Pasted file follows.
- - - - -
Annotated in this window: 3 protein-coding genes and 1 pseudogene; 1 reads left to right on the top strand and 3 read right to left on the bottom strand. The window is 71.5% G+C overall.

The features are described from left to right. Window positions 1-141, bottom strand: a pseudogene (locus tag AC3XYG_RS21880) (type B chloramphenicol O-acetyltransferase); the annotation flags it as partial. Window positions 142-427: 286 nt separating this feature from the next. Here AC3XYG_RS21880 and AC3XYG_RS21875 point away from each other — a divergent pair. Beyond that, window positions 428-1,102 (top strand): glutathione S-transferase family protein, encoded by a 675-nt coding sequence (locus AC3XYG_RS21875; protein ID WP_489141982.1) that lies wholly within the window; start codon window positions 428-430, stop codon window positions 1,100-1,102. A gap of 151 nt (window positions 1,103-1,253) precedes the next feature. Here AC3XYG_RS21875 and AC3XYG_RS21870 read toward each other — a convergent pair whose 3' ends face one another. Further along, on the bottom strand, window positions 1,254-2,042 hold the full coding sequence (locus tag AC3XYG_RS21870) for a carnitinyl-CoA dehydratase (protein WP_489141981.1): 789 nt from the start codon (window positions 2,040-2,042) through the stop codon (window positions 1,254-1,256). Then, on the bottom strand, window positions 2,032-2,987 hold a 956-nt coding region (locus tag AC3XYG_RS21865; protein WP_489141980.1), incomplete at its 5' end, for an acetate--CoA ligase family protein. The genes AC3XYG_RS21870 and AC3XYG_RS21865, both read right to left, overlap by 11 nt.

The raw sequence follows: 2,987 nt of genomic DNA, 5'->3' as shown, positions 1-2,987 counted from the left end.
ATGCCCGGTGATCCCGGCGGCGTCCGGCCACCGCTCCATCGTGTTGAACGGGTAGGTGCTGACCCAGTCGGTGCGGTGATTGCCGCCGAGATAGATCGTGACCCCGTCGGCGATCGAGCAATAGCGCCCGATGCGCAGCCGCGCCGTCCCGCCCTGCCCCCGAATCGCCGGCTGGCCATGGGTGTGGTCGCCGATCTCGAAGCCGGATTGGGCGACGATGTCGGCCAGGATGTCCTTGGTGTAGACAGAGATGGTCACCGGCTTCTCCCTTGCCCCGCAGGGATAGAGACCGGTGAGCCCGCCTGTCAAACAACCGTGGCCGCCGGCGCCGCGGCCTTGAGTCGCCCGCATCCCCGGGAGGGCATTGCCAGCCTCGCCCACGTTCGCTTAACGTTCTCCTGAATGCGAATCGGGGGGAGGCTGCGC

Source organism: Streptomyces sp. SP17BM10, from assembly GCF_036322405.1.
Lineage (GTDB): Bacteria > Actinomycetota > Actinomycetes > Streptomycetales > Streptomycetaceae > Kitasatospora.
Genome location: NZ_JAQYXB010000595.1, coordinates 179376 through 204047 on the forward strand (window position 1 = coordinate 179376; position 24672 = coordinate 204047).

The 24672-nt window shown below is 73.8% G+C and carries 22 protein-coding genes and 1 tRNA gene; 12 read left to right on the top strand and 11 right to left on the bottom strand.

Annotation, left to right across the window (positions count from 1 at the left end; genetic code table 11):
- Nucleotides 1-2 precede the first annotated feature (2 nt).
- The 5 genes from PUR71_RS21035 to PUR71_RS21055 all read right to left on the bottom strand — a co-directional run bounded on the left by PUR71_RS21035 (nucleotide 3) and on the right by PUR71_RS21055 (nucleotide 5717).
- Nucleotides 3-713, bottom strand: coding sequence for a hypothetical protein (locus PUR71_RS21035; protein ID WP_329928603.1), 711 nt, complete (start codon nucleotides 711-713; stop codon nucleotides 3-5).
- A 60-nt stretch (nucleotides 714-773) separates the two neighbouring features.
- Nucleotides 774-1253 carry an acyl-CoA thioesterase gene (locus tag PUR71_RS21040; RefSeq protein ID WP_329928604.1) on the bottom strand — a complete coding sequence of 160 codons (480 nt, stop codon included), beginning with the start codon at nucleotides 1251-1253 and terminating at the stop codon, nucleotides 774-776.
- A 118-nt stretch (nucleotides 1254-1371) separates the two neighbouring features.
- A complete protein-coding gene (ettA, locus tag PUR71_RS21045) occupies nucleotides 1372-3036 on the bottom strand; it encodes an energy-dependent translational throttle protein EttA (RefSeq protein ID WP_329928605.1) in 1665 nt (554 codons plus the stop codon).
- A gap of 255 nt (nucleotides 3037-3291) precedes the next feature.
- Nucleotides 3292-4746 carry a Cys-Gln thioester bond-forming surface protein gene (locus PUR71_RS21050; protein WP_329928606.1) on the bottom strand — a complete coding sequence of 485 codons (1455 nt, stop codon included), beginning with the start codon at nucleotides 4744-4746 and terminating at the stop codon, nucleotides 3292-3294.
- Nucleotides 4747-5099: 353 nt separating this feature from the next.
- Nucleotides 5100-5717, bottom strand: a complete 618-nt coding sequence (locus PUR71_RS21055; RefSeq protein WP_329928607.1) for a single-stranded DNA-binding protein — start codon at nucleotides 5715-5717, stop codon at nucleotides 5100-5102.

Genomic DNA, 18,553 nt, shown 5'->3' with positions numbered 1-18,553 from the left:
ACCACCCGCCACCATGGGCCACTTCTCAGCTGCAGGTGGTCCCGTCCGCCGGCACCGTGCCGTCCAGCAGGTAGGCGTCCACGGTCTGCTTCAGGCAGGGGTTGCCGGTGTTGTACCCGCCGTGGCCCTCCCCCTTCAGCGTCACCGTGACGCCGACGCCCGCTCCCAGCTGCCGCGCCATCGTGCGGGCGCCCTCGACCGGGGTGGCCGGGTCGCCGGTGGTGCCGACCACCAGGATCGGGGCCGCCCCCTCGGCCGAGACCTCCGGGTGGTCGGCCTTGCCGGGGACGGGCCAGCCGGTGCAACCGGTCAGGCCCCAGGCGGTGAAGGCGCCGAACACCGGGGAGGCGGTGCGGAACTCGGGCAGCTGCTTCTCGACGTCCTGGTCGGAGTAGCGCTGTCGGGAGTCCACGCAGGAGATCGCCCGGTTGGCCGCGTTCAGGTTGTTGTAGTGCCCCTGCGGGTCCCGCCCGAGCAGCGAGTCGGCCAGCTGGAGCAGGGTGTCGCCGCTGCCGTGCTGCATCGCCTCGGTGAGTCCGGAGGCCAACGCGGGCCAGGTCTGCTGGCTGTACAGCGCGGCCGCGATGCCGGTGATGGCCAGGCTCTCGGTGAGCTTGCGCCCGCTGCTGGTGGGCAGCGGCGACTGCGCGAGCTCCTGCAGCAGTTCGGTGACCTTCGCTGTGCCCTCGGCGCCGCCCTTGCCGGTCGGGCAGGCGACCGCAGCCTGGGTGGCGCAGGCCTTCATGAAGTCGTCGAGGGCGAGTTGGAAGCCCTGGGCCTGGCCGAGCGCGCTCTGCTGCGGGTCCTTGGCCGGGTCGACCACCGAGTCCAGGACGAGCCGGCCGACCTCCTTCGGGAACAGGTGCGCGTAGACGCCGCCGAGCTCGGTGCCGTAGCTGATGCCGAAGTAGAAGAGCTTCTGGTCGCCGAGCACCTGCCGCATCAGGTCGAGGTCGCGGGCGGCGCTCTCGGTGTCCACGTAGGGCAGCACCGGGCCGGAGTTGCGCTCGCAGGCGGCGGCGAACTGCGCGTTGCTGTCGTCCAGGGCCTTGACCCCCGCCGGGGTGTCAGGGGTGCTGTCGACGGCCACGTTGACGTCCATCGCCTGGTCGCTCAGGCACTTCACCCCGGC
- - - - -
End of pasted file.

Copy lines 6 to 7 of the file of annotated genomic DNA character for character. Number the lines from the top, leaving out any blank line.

Lineage (GTDB): Bacteria > Actinomycetota > Actinomycetes > Streptomycetales > Streptomycetaceae > Kitasatospora.
Genome location: NZ_JAQYXB010000595.1, coordinates 179376 through 204047 on the forward strand (window position 1 = coordinate 179376; position 24672 = coordinate 204047).